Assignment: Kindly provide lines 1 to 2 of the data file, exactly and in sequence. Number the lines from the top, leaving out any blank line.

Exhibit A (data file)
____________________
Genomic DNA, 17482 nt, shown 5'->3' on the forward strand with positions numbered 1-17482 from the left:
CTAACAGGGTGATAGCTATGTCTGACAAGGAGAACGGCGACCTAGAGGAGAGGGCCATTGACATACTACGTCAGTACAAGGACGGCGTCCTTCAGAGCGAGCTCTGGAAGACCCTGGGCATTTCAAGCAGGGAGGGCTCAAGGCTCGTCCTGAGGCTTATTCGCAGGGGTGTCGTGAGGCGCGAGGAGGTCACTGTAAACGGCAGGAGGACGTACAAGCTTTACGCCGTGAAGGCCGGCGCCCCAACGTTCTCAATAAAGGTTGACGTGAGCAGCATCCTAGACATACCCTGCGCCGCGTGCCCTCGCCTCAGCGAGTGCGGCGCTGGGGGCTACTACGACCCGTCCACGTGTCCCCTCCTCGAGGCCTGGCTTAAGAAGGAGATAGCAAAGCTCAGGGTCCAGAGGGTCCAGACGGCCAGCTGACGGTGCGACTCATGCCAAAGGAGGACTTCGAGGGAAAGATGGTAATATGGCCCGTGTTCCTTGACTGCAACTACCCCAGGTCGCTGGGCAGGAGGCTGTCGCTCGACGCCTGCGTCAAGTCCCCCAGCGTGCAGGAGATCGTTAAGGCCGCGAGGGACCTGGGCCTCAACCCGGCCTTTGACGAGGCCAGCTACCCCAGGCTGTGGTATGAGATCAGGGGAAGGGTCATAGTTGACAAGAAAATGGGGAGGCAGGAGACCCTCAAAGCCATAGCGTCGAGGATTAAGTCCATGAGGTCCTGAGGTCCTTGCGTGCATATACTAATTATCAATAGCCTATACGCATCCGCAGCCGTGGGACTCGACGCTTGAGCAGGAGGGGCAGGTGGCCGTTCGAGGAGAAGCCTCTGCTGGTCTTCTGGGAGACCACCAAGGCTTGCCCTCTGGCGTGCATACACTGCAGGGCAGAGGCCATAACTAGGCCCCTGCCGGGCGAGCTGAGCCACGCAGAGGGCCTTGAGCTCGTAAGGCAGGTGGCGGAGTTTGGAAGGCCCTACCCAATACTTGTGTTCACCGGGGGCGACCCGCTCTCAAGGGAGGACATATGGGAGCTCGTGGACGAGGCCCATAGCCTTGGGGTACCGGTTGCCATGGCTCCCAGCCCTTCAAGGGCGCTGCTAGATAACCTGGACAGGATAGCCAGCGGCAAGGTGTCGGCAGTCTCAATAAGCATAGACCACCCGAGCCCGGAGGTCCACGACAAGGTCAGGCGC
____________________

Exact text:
Genomic DNA, 17482 nt, shown 5'->3' on the forward strand with positions numbered 1-17482 from the left:
CTAACAGGGTGATAGCTATGTCTGACAAGGAGAACGGCGACCTAGAGGAGAGGGCCATTGACATACTACGTCAGTACAAGGACGGCGTCCTTCAGAGCGAGCTCTGGAAGACCCTGGGCATTTCAAGCAGGGAGGGCTCAAGGCTCGTCCTGAGGCTTATTCGCAGGGGTGTCGTGAGGCGCGAGGAGGTCACTGTAAACGGCAGGAGGACGTACAAGCTTTACGCCGTGAAGGCCGGCGCCCCAACGTTCTCAATAAAGGTTGACGTGAGCAGCATCCTAGACATACCCTGCGCCGCGTGCCCTCGCCTCAGCGAGTGCGGCGCTGGGGGCTACTACGACCCGTCCACGTGTCCCCTCCTCGAGGCCTGGCTTAAGAAGGAGATAGCAAAGCTCAGGGTCCAGAGGGTCCAGACGGCCAGCTGACGGTGCGACTCATGCCAAAGGAGGACTTCGAGGGAAAGATGGTAATATGGCCCGTGTTCCTTGACTGCAACTACCCCAGGTCGCTGGGCAGGAGGCTGTCGCTCGACGCCTGCGTCAAGTCCCCCAGCGTGCAGGAGATCGTTAAGGCCGCGAGGGACCTGGGCCTCAACCCGGCCTTTGACGAGGCCAGCTACCCCAGGCTGTGGTATGAGATCAGGGGAAGGGTCATAGTTGACAAGAAAATGGGGAGGCAGGAGACCCTCAAAGCCATAGCGTCGAGGATTAAGTCCATGAGGTCCTGAGGTCCTTGCGTGCATATACTAATTATCAATAGCCTATACGCATCCGCAGCCGTGGGACTCGACGCTTGAGCAGGAGGGGCAGGTGGCCGTTCGAGGAGAAGCCTCTGCTGGTCTTCTGGGAGACCACCAAGGCTTGCCCTCTGGCGTGCATACACTGCAGGGCAGAGGCCATAACTAGGCCCCTGCCGGGCGAGCTGAGCCACGCAGAGGGCCTTGAGCTCGTAAGGCAGGTGGCGGAGTTTGGAAGGCCCTACCCAATACTTGTGTTCACCGGGGGCGACCCGCTCTCAAGGGAGGACATATGGGAGCTCGTGGACGAGGCCCATAGCCTTGGGGTACCGGTTGCCATGGCTCCCAGCCCTTCAAGGGCGCTGCTAGATAACCTGGACAGGATAGCCAGCGGCAAGGTGTCGGCAGTCTCAATAAGCATAGACCACCCGAGCCCGGAGGTCCACGACAAGGTCAGGCGC